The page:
Wednesday, January 26, 2011

Thanks to a medical hero, Dr. Ernest McCulloch

This Toronto co-discoverer of stem cells is not a household name like Dr. Jonas Salk was after 1955, when he introduced the polio vaccine. 50 years ago, McCulloch and research partner Dr. Jim Till, inadvertently discovered that stem cells exists. Their discovery has since led to treatments and cures for blood cancers like leukemia. In 1960, during the Cold War, they were asked to examine the effects nuclear radiation had on how bone marrow tissue made new blood cells. The non-radiated bone marrow had caused tiny lumps to grow in one group of mice, and it was attributed to the stem cells. Hence, a revolutionary new cancer treatment was conceived.
“They rigorously proved over the course of three or four years that the single cell that gave rise to the spleen colony bumps could self renew and could give rise to all the different types of mature blood cells,” (source: The ... "Their work in the 1960s also paved the way for bone marrow transplantation for cancer patients."

McCulloch wanted to cure leukemia, and his discovery has indeed led to many being cured from it, including this blogger. However, there is much more work to be done to improve survival rates, and reduction in graft versus host disease (gvhd), i.e., the acute and chronic side effect problems, that can be harsh. Stem cell or bone marrow transplants can save lives, allow some to lead normal lives, and cure cancer. However, transplants do not always work, because for one thing, the donor/patient match may not be compatible enough. At other times, they do work but do cause gvhd, which can be life changing.

My gratitude was given to my amazing donor, but now posthumously to Dr. McCulloch who passed away last week at the age of 85. McCulloch and Till's award winning and diligent research has given hope to many who face blood cancers.

You too can give hope and save a life, not just through being a blood donor, but being a stem cell donor. A blood test is taken and the specific (HLA) characteristics and matching criteria are recorded in a registry bank. There could well be a person who needs your exact blood match.

If interested please see the contact information below. You can find out more at the OneMatch Stem Cell and Marrow Network, Canada

Canadian Blood Services
1800 Alta Vista Drive
K1G 4J5 Ottawa, Ontario
Canada TEL: +1-613-739-2435

FAX: +1-613-739-2275



Thursday, January 20, 2011

Winter Seens

We're doing very well here on Canada's far East in terms of winter. In the capital city, just one major snowfall so far. Thus far, it seems we are immune to the havoc that winter is causing elsewhere in North America. Hmm, but then again, it is only Jan. 20, and there's a long way to go. There are obvious benefits to our mild winter, from safer driving conditions, to more outside walking, or golfing, opportunities, to the city's reduction in sodium, i.e., less salt use on roads, which means more savings for this old and largest outport. So before going outside for a Jan. walk around the lake, will post a few winter shots taken recently. As they say in Spanish Room on the Burin Peninsula, adios for now.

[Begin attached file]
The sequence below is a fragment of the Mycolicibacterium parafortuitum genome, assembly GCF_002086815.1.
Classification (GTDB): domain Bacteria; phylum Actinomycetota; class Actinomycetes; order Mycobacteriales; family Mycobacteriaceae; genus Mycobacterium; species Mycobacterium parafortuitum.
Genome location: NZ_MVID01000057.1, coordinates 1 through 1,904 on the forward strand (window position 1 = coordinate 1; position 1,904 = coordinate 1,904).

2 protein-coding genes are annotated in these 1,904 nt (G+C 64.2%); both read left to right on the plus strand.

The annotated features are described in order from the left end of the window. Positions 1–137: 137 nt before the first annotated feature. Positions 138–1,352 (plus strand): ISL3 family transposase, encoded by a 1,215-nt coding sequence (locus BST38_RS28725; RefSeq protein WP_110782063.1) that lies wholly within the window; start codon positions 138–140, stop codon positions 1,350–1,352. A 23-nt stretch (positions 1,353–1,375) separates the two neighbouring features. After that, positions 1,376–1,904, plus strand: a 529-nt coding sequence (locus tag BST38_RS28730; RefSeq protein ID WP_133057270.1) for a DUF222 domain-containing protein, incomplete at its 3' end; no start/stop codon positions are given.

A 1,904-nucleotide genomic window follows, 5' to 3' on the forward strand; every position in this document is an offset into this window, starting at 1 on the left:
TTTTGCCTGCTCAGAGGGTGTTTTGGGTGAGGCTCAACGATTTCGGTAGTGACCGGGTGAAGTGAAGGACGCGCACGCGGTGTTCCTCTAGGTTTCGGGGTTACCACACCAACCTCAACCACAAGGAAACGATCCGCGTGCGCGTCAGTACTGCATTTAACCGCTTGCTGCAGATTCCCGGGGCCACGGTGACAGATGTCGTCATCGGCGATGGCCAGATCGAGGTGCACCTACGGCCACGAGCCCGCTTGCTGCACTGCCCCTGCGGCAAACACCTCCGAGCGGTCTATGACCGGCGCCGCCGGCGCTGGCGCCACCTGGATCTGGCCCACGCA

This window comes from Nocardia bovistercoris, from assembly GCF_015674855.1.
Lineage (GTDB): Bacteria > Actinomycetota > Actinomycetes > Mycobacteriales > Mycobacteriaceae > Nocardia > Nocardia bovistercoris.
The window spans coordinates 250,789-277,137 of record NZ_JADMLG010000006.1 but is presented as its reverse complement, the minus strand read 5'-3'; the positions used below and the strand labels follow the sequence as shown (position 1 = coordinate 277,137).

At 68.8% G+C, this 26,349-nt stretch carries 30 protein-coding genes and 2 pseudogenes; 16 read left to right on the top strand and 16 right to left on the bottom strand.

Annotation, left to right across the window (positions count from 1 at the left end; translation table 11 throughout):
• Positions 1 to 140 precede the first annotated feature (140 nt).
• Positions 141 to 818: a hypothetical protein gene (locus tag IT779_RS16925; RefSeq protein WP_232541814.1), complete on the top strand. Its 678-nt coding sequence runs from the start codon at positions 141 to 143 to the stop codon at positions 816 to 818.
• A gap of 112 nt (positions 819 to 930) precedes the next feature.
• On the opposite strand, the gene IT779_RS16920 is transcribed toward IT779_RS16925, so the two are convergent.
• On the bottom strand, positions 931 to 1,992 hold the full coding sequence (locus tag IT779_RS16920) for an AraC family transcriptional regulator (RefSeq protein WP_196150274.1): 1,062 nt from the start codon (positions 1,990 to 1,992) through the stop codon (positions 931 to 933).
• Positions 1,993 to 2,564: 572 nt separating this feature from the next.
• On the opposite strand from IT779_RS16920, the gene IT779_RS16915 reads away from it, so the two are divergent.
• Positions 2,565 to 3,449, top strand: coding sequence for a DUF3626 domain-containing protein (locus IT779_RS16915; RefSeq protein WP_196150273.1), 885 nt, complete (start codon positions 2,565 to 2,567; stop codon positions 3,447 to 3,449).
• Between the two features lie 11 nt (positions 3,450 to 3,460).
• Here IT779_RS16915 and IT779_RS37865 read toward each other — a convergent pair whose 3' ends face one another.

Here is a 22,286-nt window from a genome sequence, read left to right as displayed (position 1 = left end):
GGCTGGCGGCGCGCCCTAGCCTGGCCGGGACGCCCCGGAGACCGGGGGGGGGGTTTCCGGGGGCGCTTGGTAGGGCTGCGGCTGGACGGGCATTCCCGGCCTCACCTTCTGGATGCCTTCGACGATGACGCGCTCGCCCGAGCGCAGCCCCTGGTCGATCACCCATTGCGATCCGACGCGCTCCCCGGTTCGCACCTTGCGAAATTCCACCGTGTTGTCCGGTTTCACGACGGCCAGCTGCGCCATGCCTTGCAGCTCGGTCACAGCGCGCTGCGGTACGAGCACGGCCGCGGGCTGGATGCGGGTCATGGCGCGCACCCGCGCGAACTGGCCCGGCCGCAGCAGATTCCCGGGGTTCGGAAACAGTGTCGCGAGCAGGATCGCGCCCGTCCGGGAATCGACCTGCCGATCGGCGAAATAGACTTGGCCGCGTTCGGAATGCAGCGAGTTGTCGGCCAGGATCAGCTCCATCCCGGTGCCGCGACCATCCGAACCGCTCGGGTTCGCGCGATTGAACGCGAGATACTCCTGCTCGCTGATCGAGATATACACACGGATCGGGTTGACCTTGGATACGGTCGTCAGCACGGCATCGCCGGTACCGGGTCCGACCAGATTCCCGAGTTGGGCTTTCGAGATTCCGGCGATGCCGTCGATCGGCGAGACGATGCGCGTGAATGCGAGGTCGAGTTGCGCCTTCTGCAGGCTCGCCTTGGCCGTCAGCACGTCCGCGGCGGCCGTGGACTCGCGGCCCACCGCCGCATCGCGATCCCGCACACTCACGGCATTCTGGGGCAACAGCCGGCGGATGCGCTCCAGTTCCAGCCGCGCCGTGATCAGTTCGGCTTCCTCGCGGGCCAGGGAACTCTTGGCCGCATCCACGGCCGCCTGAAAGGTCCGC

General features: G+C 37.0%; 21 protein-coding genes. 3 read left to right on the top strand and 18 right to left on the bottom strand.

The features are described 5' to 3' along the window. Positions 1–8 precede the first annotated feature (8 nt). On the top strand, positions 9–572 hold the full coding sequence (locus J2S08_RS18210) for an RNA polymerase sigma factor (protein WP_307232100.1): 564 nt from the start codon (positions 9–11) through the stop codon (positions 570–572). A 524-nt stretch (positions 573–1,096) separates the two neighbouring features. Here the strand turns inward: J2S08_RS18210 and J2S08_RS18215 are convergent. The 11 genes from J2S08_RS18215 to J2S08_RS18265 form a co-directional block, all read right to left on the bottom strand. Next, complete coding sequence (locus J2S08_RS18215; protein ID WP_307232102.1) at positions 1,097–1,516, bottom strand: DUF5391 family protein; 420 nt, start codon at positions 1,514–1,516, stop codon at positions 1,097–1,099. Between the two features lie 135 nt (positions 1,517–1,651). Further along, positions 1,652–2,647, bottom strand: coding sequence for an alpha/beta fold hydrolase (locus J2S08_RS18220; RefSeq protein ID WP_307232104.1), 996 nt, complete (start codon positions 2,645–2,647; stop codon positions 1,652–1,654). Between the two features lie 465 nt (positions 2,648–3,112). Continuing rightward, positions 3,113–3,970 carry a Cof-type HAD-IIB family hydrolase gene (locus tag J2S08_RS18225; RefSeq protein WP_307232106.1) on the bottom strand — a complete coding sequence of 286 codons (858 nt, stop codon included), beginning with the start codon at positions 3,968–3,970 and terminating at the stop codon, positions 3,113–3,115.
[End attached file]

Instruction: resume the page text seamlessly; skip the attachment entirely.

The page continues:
Tuesday, January 04, 2011

Birth of "this" universe

On ground Hubble Jr. was able to capture early clusters of exploding unstable stars, normally called red giants. Hubble was able to zoom to a young universe at just 4.5 million years old, when cosmic wind forces from the initial big bang created instability among emerging star formations. What we see are the remnants, the shattered dreams of potential shining stars, which still showed us the stuff they are made of. Yet despite their brevity, they left an impression from just an instance of life, that rekindles an appreciation for the value of short lives, to contribute to life's dreams, potential, beauty of life and nature.
(right: a hunter cluster seeking to amalgamate with a stable source of rich star matter)
(the aptly named "Christmas nebula" in it's glory during the season of lights)

(the "feeler" galaxy, sending out it's scouts for other strays in the still scurrying new universe)

(the feather nebula)

(the candy-striper former child star)

(the stealthy octo-nova about to prey on a restful blue ghost)

Who knows what we have yet to discover about the universe and ourselves - the sky's the limit.